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Red gold alloys. [was: correction to sterling annealing]


#1

There are so many different alloys and as you know, each has its
own physical and mechanical properties which are not always
logically predictable. I have worked in two of the reddest 18k
alloys: Au 750 + Cu 200 + Ag 50, as well as Au 750 + Cu 250. In
neither case did I find the metal to be overly brittle or
unworkable. This may be due, in part, to the fact that these
alloys are quenched in alcohol rather than water.

Alan


#2
   This may be due, in part, to the fact that these alloys are
quenched in alcohol rather than water. 

I haven’t had experience with red alloys, should they always be
quenched in alcohol? Is there a book/source that gives information
on in which fluids to quench which metals ?

As one who has a lot to learn about this craft/art, I would like
to thank all those who are so generous with their knowledge.

Happy New Year to all,
Lorri Ferguson


#3
  There are so many different alloys and as you know, each has
its own physical and mechanical properties which are not always
logically predictable. I have worked in two of the reddest 18k
alloys: Au 750 + Cu 200 + Ag 50, as well as Au 750 + Cu 250.
In neither case did I find the metal to be overly brittle or
unworkable. This may be due, in part, to the fact that these
alloys are quenched in alcohol rather than water. 

The addition of even small amounts of silver to copper/gold 18K
alloys seems to prevent the formation of that ordered array
structure I referred to. It seems to be a danger only in
straight copper/gold alloys, at or near the 18K ratio, at which
there is a 1:1 ratio of gold to copper atoms. Quenching in
anything after annealing will prevent the formation of that
brittle structure, since it doesn’t form at annealing
temperatures, and if cooled quickly through that temperature
range in which it does form, no problems will be encountered.
It’s only when the metal is slowly cooled, or not heated high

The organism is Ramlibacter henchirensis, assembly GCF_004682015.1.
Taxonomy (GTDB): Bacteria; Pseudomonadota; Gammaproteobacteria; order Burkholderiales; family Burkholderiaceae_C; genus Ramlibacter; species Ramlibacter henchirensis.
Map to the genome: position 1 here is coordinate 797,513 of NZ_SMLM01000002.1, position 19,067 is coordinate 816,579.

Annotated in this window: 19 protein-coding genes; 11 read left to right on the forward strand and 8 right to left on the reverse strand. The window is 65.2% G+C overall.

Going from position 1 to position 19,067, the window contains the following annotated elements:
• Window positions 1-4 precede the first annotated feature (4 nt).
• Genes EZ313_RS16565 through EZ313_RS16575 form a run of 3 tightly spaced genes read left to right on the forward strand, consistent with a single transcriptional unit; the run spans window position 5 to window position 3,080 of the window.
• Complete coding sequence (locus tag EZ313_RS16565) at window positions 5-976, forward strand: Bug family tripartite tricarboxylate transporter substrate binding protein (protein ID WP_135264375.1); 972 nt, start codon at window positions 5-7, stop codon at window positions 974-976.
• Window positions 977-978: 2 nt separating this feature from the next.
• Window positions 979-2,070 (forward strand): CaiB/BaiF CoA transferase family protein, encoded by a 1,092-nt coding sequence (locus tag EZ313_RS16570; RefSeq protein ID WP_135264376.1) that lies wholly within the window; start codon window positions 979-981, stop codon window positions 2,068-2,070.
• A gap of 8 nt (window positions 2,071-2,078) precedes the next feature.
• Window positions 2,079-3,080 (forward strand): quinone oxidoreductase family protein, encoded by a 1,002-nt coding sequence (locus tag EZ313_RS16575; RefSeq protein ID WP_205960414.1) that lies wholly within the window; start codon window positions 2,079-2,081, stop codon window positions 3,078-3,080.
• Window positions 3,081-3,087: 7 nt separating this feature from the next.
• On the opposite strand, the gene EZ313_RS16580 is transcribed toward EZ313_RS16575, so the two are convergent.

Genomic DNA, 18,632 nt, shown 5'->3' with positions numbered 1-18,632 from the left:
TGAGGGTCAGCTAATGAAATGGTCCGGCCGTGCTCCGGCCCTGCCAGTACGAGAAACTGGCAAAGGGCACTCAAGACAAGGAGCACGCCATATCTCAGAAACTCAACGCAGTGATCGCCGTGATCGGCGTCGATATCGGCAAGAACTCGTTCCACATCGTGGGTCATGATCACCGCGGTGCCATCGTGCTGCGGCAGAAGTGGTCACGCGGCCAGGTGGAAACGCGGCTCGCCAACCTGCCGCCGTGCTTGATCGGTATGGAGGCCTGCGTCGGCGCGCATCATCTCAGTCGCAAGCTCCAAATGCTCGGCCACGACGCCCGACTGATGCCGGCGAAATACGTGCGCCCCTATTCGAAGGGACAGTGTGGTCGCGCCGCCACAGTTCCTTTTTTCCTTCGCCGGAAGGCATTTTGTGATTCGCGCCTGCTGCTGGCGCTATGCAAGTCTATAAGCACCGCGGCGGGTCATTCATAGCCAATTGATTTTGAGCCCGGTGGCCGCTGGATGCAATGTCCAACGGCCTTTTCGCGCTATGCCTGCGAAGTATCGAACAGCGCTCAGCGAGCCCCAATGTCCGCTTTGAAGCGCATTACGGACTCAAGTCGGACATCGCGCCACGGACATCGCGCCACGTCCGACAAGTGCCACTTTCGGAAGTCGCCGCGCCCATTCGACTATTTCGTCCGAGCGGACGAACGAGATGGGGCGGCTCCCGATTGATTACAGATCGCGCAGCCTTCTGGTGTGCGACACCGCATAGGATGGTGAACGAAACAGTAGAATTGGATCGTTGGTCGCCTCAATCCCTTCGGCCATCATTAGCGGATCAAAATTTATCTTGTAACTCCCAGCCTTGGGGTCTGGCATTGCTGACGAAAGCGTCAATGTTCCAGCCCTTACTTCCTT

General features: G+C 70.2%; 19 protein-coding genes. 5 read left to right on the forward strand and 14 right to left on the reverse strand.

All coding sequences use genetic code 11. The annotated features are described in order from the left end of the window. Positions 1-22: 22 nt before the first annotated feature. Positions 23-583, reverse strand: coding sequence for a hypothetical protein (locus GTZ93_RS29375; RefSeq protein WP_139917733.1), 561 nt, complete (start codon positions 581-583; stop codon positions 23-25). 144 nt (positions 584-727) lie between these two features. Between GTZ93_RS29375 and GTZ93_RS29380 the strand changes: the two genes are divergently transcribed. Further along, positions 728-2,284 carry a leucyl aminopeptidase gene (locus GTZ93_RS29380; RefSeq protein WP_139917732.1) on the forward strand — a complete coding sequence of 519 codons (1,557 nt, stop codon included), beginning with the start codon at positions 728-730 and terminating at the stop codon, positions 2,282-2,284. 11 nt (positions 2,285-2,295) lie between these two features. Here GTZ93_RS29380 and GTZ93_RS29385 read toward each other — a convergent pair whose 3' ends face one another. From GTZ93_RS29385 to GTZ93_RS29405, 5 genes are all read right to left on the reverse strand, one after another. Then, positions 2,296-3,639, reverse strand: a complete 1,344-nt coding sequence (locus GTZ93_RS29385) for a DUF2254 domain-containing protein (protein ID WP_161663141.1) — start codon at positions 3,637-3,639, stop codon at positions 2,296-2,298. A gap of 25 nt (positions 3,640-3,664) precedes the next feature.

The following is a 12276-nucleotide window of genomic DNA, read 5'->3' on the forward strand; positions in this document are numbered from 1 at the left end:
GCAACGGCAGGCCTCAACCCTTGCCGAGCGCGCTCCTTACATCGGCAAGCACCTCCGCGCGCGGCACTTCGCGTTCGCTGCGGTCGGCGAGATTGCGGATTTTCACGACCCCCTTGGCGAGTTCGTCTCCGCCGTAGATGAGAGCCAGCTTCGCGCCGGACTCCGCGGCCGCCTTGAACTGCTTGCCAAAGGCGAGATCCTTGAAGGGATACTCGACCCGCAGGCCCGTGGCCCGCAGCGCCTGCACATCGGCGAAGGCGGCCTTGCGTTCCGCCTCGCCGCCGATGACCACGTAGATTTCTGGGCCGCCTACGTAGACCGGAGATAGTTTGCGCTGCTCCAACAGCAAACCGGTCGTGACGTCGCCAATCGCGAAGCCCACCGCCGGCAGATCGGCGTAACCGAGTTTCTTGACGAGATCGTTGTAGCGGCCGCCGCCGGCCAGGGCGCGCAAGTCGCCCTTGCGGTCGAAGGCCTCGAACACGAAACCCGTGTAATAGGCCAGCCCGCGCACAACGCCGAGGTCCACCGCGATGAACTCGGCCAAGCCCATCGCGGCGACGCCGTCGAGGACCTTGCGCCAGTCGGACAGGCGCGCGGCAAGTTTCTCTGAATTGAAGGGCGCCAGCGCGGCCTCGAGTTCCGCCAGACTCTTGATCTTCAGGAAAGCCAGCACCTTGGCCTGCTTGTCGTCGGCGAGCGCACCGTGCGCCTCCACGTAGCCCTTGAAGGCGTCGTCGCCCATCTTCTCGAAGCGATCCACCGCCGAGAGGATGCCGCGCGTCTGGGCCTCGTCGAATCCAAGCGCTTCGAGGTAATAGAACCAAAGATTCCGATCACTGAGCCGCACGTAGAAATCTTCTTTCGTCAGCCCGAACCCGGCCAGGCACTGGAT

enough, that this occurs. And even then, it’s only a problem if
some working process starts cracking before the next operation in
which the metal is again heated to annealing temp (which disrupts
that structured array again).

Peter Rowe


#4

I do not know a book with about which fluids to use
for quenching different alloys. This is the kind of information
that, to my knowledge, has not been recorded, but has been passed
down verbally. Alan


#5

Hi Lori, where I was an apprentice, we had a watch and
clock-maker’s workshop attached to the jeweller’s workshop and
they always quenched brass and copper parts in methylated spirits
for the main reason that it cleaned the oxidised surface so well.
Perhaps there was a more deep and meaningful metallurgical
reaction taking place as well. I’ll watch the answers to your
post with interest. Best wishes for the New Year, Rex from Oz.


#6

Hello Lorrie, If you decide to quench metal in alcohol [it is
great for white gold], be very careful. It is a dangerous
process. Use a small container for the alcohol. Work in an area
away from all flammable materials. Make sure you drop the metal
quickly and without hesitation into the liquid. It must
completely submerge. Is there are any glowing bits on your
tweezers, this will surely ignite the fumes from your alcohol.
Keep a cover for the container close by, ready to smother the
flames that shouldn’t but do ossasionally occur. Have fun. Tom Arnold


#7
What're the benefits of quenching in denatured alcohol? (aka
methelated spirits, meths)    Do you dilute it?
I know that meths is slower than water, ie the metal cools down
slower. And from memory stg comes out cleaner, so I guess there
is less oxygen in it.

The reason why silver, copper, brass, gilding metal etc., all
come out ‘cleaner’ after heating and then dipping in alcohol
(methylated spirits) is because the alcohol molecule reacts with
the oxides on the metals and actually combines with the oxygen in
the oxide, leaving the free metal. However, if the metals
happen to be close to or above red heat, the alcohol will catch
fire. Methanol (methyl alcohol), iso propanol, and other alcohols
will also work similarly, and so will many other solvents. Cheers,

     /\
    / /
   / /
  / /__| \      @John_Burgess2
 (_____)

At sunny Nelson NZ


#8

WOW!! Do I understand this quench method for red gold???..
after casting… you place the item in alcohol?? or are we talking
about just one item reheated and then quenched in alcohol???

Thanks

Jim